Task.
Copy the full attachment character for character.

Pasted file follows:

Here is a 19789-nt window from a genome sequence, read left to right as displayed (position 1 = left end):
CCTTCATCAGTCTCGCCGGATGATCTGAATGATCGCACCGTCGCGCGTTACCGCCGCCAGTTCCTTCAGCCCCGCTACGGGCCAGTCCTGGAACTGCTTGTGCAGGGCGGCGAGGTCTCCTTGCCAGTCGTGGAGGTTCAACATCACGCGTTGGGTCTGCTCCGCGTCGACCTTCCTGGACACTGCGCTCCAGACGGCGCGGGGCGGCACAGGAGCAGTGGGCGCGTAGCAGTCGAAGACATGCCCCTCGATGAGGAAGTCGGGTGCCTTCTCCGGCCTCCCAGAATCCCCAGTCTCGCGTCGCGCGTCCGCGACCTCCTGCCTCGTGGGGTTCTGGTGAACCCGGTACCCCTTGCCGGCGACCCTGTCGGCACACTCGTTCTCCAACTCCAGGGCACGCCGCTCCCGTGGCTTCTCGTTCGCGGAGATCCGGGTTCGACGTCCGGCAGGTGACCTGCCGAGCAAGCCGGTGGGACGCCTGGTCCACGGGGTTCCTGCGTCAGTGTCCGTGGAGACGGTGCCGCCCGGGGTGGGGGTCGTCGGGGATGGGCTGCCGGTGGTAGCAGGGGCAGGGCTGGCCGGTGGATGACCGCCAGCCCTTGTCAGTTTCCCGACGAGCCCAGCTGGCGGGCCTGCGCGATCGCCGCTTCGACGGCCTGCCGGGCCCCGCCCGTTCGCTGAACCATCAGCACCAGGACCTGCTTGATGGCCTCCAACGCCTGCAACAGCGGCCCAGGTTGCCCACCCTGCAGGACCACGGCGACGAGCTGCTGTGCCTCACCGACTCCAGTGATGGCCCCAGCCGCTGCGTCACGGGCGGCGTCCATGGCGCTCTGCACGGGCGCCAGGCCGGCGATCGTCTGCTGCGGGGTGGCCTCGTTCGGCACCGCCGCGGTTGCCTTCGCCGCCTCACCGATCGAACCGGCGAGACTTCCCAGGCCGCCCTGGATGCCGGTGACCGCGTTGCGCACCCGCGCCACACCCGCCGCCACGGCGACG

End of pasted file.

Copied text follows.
Here is a 19789-nt window from a genome sequence, read left to right as displayed (position 1 = left end):
CCTTCATCAGTCTCGCCGGATGATCTGAATGATCGCACCGTCGCGCGTTACCGCCGCCAGTTCCTTCAGCCCCGCTACGGGCCAGTCCTGGAACTGCTTGTGCAGGGCGGCGAGGTCTCCTTGCCAGTCGTGGAGGTTCAACATCACGCGTTGGGTCTGCTCCGCGTCGACCTTCCTGGACACTGCGCTCCAGACGGCGCGGGGCGGCACAGGAGCAGTGGGCGCGTAGCAGTCGAAGACATGCCCCTCGATGAGGAAGTCGGGTGCCTTCTCCGGCCTCCCAGAATCCCCAGTCTCGCGTCGCGCGTCCGCGACCTCCTGCCTCGTGGGGTTCTGGTGAACCCGGTACCCCTTGCCGGCGACCCTGTCGGCACACTCGTTCTCCAACTCCAGGGCACGCCGCTCCCGTGGCTTCTCGTTCGCGGAGATCCGGGTTCGACGTCCGGCAGGTGACCTGCCGAGCAAGCCGGTGGGACGCCTGGTCCACGGGGTTCCTGCGTCAGTGTCCGTGGAGACGGTGCCGCCCGGGGTGGGGGTCGTCGGGGATGGGCTGCCGGTGGTAGCAGGGGCAGGGCTGGCCGGTGGATGACCGCCAGCCCTTGTCAGTTTCCCGACGAGCCCAGCTGGCGGGCCTGCGCGATCGCCGCTTCGACGGCCTGCCGGGCCCCGCCCGTTCGCTGAACCATCAGCACCAGGACCTGCTTGATGGCCTCCAACGCCTGCAACAGCGGCCCAGGTTGCCCACCCTGCAGGACCACGGCGACGAGCTGCTGTGCCTCACCGACTCCAGTGATGGCCCCAGCCGCTGCGTCACGGGCGGCGTCCATGGCGCTCTGCACGGGCGCCAGGCCGGCGATCGTCTGCTGCGGGGTGGCCTCGTTCGGCACCGCCGCGGTTGCCTTCGCCGCCTCACCGATCGAACCGGCGAGACTTCCCAGGCCGCCCTGGATGCCGGTGACCGCGTTGCGCACCCGCGCCACACCCGCCGCCACGGCGACG